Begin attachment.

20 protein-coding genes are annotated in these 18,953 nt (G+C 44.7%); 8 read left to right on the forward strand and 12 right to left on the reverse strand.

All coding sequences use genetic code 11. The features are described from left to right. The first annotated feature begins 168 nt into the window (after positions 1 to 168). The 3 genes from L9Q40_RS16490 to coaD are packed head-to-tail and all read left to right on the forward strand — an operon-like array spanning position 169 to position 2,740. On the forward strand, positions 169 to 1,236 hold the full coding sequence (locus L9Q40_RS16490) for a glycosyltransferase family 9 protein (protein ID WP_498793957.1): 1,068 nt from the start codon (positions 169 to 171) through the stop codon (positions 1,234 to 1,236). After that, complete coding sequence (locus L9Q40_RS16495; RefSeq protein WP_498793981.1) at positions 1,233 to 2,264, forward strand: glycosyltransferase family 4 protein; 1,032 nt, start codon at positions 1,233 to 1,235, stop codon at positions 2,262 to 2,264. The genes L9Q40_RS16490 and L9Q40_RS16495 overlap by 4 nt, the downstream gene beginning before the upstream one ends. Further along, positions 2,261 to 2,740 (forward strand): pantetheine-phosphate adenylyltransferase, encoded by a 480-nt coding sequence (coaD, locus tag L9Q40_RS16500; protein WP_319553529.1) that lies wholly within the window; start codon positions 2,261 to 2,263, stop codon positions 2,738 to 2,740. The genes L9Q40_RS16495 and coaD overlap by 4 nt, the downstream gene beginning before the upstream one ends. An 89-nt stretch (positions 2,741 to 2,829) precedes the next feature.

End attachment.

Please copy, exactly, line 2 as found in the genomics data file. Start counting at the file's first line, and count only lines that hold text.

All coding sequences use genetic code 11. The features are described from left to right. The first annotated feature begins 168 nt into the window (after positions 1 to 168). The 3 genes from L9Q40_RS16490 to coaD are packed head-to-tail and all read left to right on the forward strand — an operon-like array spanning position 169 to position 2,740. On the forward strand, positions 169 to 1,236 hold the full coding sequence (locus L9Q40_RS16490) for a glycosyltransferase family 9 protein (protein ID WP_498793957.1): 1,068 nt from the start codon (positions 169 to 171) through the stop codon (positions 1,234 to 1,236). After that, complete coding sequence (locus L9Q40_RS16495; RefSeq protein WP_498793981.1) at positions 1,233 to 2,264, forward strand: glycosyltransferase family 4 protein; 1,032 nt, start codon at positions 1,233 to 1,235, stop codon at positions 2,262 to 2,264. The genes L9Q40_RS16490 and L9Q40_RS16495 overlap by 4 nt, the downstream gene beginning before the upstream one ends. Further along, positions 2,261 to 2,740 (forward strand): pantetheine-phosphate adenylyltransferase, encoded by a 480-nt coding sequence (coaD, locus tag L9Q40_RS16500; protein WP_319553529.1) that lies wholly within the window; start codon positions 2,261 to 2,263, stop codon positions 2,738 to 2,740. The genes L9Q40_RS16495 and coaD overlap by 4 nt, the downstream gene beginning before the upstream one ends. An 89-nt stretch (positions 2,741 to 2,829) precedes the next feature.